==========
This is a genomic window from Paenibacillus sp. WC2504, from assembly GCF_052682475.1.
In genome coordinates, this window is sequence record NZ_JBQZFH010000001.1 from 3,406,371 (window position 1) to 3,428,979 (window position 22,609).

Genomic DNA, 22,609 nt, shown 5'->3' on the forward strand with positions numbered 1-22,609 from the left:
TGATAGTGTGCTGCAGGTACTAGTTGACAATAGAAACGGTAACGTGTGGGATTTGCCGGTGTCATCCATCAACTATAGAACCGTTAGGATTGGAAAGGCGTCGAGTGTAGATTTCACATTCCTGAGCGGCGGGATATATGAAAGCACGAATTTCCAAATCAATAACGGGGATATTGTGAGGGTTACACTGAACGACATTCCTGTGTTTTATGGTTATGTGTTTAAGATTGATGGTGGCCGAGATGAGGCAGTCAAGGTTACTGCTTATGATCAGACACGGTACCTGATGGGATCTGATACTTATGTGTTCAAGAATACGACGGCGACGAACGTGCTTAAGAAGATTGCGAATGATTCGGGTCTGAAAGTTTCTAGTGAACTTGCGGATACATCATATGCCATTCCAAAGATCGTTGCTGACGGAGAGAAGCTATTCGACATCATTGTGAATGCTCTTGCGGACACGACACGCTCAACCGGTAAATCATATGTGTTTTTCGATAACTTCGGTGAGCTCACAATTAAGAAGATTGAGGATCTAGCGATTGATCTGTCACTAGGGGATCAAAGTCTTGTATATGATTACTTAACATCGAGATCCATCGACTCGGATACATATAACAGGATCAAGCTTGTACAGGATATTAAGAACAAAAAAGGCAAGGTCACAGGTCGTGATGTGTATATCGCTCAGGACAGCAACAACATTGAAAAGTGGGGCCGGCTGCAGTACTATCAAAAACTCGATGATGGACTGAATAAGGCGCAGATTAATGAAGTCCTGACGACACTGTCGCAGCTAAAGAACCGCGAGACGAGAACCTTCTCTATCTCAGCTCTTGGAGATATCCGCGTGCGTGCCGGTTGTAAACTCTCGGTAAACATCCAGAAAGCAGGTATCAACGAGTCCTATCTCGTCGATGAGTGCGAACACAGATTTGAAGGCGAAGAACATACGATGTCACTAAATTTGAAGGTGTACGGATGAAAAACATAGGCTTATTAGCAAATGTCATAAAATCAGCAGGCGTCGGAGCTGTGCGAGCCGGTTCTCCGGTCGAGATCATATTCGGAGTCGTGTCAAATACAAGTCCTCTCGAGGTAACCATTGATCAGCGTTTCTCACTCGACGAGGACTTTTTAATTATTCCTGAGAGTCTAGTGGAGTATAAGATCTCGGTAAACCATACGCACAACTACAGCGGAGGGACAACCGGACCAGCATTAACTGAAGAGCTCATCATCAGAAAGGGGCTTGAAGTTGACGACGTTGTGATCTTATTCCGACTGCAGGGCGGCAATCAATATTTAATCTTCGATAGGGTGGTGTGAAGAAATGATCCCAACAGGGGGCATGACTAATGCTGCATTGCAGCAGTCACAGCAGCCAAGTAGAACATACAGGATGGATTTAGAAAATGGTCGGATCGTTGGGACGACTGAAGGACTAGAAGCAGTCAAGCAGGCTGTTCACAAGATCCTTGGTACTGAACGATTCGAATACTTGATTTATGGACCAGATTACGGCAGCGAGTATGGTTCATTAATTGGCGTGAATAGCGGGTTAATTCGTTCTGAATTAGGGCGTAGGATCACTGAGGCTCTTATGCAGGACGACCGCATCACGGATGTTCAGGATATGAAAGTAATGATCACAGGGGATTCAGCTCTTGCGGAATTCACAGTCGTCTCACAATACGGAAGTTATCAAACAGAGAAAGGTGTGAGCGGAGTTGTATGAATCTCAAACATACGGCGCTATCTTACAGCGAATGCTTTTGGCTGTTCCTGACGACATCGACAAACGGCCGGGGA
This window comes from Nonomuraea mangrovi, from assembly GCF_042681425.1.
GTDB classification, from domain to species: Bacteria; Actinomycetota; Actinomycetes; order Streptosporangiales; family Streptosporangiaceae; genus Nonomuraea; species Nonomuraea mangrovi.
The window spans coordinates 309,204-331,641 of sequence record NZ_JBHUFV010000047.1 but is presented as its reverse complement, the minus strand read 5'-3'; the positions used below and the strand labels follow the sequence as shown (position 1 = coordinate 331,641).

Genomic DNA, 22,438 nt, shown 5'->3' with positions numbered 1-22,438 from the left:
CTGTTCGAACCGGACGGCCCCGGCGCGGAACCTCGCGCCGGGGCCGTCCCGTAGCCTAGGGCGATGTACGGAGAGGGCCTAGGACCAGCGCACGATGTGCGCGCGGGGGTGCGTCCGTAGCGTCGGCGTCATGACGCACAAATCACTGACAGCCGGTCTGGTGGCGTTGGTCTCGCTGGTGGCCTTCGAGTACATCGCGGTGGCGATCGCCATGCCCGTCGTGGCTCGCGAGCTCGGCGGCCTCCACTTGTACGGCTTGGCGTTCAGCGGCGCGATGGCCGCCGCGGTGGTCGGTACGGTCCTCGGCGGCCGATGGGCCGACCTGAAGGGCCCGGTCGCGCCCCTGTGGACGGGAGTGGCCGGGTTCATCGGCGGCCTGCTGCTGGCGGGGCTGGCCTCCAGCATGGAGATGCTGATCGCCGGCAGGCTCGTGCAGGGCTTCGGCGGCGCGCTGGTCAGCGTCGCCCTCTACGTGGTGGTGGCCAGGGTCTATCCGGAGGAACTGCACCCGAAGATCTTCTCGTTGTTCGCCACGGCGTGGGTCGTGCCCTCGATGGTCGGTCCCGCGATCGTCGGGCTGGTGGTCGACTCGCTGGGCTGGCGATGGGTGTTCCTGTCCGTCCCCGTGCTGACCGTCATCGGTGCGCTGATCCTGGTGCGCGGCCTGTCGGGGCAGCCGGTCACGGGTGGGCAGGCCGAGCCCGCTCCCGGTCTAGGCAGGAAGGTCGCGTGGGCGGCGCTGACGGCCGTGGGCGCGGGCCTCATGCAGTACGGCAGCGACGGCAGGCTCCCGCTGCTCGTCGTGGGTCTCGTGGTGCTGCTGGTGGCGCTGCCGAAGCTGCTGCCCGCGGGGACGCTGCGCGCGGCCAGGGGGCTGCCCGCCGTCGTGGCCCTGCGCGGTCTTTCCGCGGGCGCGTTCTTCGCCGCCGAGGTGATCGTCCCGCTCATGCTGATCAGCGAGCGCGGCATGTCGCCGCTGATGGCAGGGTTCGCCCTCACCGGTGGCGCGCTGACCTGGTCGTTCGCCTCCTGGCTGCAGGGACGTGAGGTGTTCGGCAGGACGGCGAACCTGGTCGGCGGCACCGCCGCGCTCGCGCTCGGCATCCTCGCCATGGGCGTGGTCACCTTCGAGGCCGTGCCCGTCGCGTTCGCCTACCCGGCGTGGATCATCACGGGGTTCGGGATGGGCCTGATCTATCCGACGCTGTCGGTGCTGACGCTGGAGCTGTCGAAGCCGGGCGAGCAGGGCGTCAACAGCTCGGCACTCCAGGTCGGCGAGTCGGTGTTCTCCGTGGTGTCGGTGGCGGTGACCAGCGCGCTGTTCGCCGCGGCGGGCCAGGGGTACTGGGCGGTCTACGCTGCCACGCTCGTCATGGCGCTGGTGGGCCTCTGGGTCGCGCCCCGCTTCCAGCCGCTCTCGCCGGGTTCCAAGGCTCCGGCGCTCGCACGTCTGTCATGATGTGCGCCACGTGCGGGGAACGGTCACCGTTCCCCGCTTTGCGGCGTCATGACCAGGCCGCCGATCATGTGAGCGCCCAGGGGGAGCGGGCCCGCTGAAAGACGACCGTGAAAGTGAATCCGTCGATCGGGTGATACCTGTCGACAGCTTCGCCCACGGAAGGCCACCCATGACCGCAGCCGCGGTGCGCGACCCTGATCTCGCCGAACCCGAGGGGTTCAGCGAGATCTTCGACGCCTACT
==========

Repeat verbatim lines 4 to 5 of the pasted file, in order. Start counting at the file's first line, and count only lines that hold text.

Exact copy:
TGATAGTGTGCTGCAGGTACTAGTTGACAATAGAAACGGTAACGTGTGGGATTTGCCGGTGTCATCCATCAACTATAGAACCGTTAGGATTGGAAAGGCGTCGAGTGTAGATTTCACATTCCTGAGCGGCGGGATATATGAAAGCACGAATTTCCAAATCAATAACGGGGATATTGTGAGGGTTACACTGAACGACATTCCTGTGTTTTATGGTTATGTGTTTAAGATTGATGGTGGCCGAGATGAGGCAGTCAAGGTTACTGCTTATGATCAGACACGGTACCTGATGGGATCTGATACTTATGTGTTCAAGAATACGACGGCGACGAACGTGCTTAAGAAGATTGCGAATGATTCGGGTCTGAAAGTTTCTAGTGAACTTGCGGATACATCATATGCCATTCCAAAGATCGTTGCTGACGGAGAGAAGCTATTCGACATCATTGTGAATGCTCTTGCGGACACGACACGCTCAACCGGTAAATCATATGTGTTTTTCGATAACTTCGGTGAGCTCACAATTAAGAAGATTGAGGATCTAGCGATTGATCTGTCACTAGGGGATCAAAGTCTTGTATATGATTACTTAACATCGAGATCCATCGACTCGGATACATATAACAGGATCAAGCTTGTACAGGATATTAAGAACAAAAAAGGCAAGGTCACAGGTCGTGATGTGTATATCGCTCAGGACAGCAACAACATTGAAAAGTGGGGCCGGCTGCAGTACTATCAAAAACTCGATGATGGACTGAATAAGGCGCAGATTAATGAAGTCCTGACGACACTGTCGCAGCTAAAGAACCGCGAGACGAGAACCTTCTCTATCTCAGCTCTTGGAGATATCCGCGTGCGTGCCGGTTGTAAACTCTCGGTAAACATCCAGAAAGCAGGTATCAACGAGTCCTATCTCGTCGATGAGTGCGAACACAGATTTGAAGGCGAAGAACATACGATGTCACTAAATTTGAAGGTGTACGGATGAAAAACATAGGCTTATTAGCAAATGTCATAAAATCAGCAGGCGTCGGAGCTGTGCGAGCCGGTTCTCCGGTCGAGATCATATTCGGAGTCGTGTCAAATACAAGTCCTCTCGAGGTAACCATTGATCAGCGTTTCTCACTCGACGAGGACTTTTTAATTATTCCTGAGAGTCTAGTGGAGTATAAGATCTCGGTAAACCATACGCACAACTACAGCGGAGGGACAACCGGACCAGCATTAACTGAAGAGCTCATCATCAGAAAGGGGCTTGAAGTTGACGACGTTGTGATCTTATTCCGACTGCAGGGCGGCAATCAATATTTAATCTTCGATAGGGTGGTGTGAAGAAATGATCCCAACAGGGGGCATGACTAATGCTGCATTGCAGCAGTCACAGCAGCCAAGTAGAACATACAGGATGGATTTAGAAAATGGTCGGATCGTTGGGACGACTGAAGGACTAGAAGCAGTCAAGCAGGCTGTTCACAAGATCCTTGGTACTGAACGATTCGAATACTTGATTTATGGACCAGATTACGGCAGCGAGTATGGTTCATTAATTGGCGTGAATAGCGGGTTAATTCGTTCTGAATTAGGGCGTAGGATCACTGAGGCTCTTATGCAGGACGACCGCATCACGGATGTTCAGGATATGAAAGTAATGATCACAGGGGATTCAGCTCTTGCGGAATTCACAGTCGTCTCACAATACGGAAGTTATCAAACAGAGAAAGGTGTGAGCGGAGTTGTATGAATCTCAAACATACGGCGCTATCTTACAGCGAATGCTTTTGGCTGTTCCTGACGACATCGACAAACGGCCGGGGA
This window comes from Nonomuraea mangrovi, from assembly GCF_042681425.1.